DEAR DR. FOX: I adopted two cats from the Humane Society 5 years ago. The brother and sister were kittens at that time. They were both neutered at 6 months. Two years later, my male cat had a complete blockage of his urinary tract. It cost almost $1,000 to get him back to good health. They are now both on Royal Canin Urinary SO dry food.
In the last week, I have noticed two occasions where one of them urinated outside of the litter box by my bed, on the bed skirt and on the carpet. I don't know which one it is, but I am suspecting it is my male cat. I like to keep my windows open slightly at night to allow fresh air in. But we have stray cats wandering in the yard at night, and my male cat gets very agitated.
Could this be his way of marking in response to the cats outside? I will be taking both of them to the vet next week to rule out any medical conditions that could cause this. -- M.C., Scranton, Pennsylvania
DEAR M.C.: You are not alone in having your cats disturbed by other cats outdoors. Seeing, smelling and hearing free-roaming cats outdoors can be very stressful to indoor cats who may begin to fight with each other and become stressed to the point of being motivated to spray-mark their indoor territories and even develop stress-related conditions, such as cystitis.
This is why, in addition to helping prevent the demise of wildlife from cat predation, all cat owners should keep their cats indoors if they do not have a cat-proof yard or patio. Municipalities should have laws prohibiting such irresponsible cat ownership with significant fines after a one-time warning. But it is difficult to find which homes free-roaming cats come from, some having no homes because they are lost or feral.
You will have to keep your widows and shades closed from early evening until morning. Use an enzyme cleaner where there are cat urine stains, and get some organic catnip to help calm your cats. Not all cats enjoy this herb, but many do. A quarter-teaspoon per cat should suffice early in the evening.
DEAR DR. FOX: Every weekend I read your column, and many times people talk about the desperation to find something to alleviate the side effects of their animals' allergies. I, too, have faced this with our 18-year-old poodle until our vet was informed about the new drug Apoquel. This is administered twice a day for two weeks, then reduced to once per day thereafter, and the dosage is decided by weight.
While there were minimal side effects, they were not serious, and they diminished once the dosage was reduced. Through time, they have totally disappeared. It has made an amazing difference in the quality of life for both my dog and myself.
Please mention this drug so other people can get the same relief from the never-ending turmoil associated with allergies. -- M.M., Palm Beach, Florida
DEAR M.M.: In my opinion, Apoquel (oclacitinib) from Zoetis, which was approved for use in dogs by the Food and Drug Administration in May 2013, should be used as a last resort because of potentially harmful side effects. Alternative treatments, including elimination and single-protein diets, and supplements should first be considered. In many cases, a transition onto an organic, GMO-free diet -- and balanced, raw food diets in particular -- can work wonders. But cases of allergic skin disease and atopic dermatitis can be devastating to both dogs and their caregivers. This drug can help in some, but not all cases.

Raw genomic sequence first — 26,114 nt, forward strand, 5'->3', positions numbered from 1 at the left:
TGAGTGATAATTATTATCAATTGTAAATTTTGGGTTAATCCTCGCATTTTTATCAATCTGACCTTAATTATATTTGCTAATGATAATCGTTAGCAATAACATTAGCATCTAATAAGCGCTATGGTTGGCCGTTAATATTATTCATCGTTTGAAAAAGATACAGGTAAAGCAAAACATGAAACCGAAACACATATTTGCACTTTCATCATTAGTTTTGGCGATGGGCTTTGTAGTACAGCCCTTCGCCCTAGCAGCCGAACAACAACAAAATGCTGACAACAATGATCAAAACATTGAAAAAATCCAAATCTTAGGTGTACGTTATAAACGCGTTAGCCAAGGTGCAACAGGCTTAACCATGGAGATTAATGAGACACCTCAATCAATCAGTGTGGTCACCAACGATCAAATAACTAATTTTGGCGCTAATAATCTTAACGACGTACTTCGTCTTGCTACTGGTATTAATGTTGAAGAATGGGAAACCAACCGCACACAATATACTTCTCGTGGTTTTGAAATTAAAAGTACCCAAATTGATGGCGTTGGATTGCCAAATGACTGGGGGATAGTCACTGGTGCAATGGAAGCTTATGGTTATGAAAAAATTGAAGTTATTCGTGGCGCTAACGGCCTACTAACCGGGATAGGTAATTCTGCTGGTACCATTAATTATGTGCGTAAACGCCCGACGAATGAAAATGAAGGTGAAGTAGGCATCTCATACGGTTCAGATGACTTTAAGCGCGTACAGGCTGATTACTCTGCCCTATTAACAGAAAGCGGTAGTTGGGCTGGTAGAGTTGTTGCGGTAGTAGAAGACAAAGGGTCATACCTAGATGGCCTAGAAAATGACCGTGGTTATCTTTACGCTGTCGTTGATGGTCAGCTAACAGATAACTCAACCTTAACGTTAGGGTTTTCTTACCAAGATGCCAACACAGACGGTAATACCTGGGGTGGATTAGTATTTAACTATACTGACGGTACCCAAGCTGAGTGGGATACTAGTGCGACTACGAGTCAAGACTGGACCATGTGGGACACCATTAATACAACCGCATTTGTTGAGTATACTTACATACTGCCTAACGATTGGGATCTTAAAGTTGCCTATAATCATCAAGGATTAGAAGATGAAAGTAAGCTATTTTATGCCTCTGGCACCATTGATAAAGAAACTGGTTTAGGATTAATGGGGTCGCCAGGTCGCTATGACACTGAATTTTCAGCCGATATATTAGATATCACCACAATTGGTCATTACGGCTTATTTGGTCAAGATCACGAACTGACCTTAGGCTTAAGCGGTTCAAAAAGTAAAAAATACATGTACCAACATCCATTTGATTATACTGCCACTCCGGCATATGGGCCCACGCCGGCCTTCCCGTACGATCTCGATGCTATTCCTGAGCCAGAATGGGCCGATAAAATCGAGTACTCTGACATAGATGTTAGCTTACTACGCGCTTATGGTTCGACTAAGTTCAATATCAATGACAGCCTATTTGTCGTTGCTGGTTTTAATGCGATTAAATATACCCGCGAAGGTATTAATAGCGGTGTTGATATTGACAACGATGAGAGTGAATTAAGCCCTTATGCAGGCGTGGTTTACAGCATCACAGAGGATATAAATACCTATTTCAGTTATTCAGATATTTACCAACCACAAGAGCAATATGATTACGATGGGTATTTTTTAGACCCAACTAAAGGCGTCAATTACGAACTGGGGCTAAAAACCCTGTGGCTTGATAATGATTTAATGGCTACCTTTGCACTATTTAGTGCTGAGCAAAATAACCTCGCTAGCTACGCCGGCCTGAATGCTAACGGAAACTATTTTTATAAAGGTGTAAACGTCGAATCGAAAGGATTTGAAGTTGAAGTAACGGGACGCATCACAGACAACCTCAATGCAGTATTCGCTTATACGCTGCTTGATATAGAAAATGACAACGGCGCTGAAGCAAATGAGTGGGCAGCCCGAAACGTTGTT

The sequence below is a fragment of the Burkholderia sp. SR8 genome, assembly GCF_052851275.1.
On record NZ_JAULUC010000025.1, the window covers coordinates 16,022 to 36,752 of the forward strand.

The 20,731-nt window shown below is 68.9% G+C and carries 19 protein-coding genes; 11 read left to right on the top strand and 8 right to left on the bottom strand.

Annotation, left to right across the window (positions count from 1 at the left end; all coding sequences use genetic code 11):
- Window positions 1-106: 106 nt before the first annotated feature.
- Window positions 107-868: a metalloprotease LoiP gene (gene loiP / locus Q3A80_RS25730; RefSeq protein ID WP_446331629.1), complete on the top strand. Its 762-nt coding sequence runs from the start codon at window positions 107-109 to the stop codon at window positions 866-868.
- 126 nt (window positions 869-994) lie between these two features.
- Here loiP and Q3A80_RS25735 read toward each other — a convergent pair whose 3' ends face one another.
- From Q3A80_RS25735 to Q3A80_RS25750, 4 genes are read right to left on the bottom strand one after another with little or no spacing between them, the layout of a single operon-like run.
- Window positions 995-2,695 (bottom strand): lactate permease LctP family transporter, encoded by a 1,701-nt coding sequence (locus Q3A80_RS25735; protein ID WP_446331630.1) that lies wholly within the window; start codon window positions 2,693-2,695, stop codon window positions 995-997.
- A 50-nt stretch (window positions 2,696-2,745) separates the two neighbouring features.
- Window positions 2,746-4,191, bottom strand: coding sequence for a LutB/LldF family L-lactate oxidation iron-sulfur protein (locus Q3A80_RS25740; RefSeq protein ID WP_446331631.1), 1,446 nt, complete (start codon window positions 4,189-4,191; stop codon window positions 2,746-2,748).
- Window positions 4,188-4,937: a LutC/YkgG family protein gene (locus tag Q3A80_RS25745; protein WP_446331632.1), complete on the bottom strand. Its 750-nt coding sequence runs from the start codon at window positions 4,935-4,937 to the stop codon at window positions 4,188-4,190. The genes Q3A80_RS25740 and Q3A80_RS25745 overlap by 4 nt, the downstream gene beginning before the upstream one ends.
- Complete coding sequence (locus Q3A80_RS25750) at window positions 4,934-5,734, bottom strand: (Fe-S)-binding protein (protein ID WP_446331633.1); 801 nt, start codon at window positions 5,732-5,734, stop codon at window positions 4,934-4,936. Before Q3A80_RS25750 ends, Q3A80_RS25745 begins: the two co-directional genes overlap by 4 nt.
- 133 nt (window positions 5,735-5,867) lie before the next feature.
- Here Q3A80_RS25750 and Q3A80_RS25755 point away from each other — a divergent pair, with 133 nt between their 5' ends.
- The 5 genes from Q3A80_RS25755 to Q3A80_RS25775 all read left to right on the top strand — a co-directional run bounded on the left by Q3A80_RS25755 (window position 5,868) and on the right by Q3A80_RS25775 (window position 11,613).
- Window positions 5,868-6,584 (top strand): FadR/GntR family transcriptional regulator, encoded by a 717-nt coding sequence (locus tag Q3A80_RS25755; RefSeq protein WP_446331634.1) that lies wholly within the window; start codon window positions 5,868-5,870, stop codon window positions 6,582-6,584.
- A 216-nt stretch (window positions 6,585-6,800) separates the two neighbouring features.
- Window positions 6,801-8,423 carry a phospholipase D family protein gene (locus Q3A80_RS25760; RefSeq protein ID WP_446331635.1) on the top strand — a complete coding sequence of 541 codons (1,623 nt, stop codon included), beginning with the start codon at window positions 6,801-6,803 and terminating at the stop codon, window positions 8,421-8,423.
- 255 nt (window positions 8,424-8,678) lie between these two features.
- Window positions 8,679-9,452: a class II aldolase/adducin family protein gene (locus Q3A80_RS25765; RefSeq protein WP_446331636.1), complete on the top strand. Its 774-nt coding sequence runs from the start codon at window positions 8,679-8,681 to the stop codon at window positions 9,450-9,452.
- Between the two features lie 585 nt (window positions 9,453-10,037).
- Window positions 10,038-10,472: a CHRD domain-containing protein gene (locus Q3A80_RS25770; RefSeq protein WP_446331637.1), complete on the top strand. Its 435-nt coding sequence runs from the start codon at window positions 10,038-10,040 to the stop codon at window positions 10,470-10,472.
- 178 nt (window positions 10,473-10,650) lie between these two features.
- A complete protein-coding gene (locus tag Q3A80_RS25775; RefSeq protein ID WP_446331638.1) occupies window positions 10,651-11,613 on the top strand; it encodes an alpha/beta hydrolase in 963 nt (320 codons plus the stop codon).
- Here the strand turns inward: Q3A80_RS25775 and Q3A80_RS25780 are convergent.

The manufacturer states: "In clinical studies, the most common side effects observed in dogs treated with Apoquel were vomiting and diarrhea. Other reported side effects included lethargy, decreased or lack of appetite, skin irritation or infection and ear irritation or infection. Apoquel may increase the susceptibility to infection and demodicosis and may exacerbate neoplastic conditions. While most current therapies are broad-based agents, Apoquel is uniquely targeted to stop the itch and inflammation associated with allergic skin disease. It is a selective inhibitor of the Janus kinase (JAK) 1 enzyme, a protein that is integral to the signaling pathway that results in itching and inflammation. Its novel mechanism of action on the JAK enzymes is specifically designed to target the pruritogenic (itch-triggering) and proinflammatory pathways involved in the itch cycle, allowing control of the signs of allergic disease."
The company reports that the product was effective in 67 percent of dogs suffering from allergic skin disease and in 66 percent of those with atopic dermatitis. With careful monitoring for potential side effects after alternative treatments have failed, this drug may indeed be a small miracle for many suffering dogs.
(Send all mail to email@example.com or to Dr. Michael Fox in care of Universal Uclick, 1130 Walnut St., Kansas City, MO 64106. The volume of mail received prohibits personal replies, but questions and comments of general interest will be discussed in future columns.
Visit Dr. Fox's website at DrFoxVet.com.)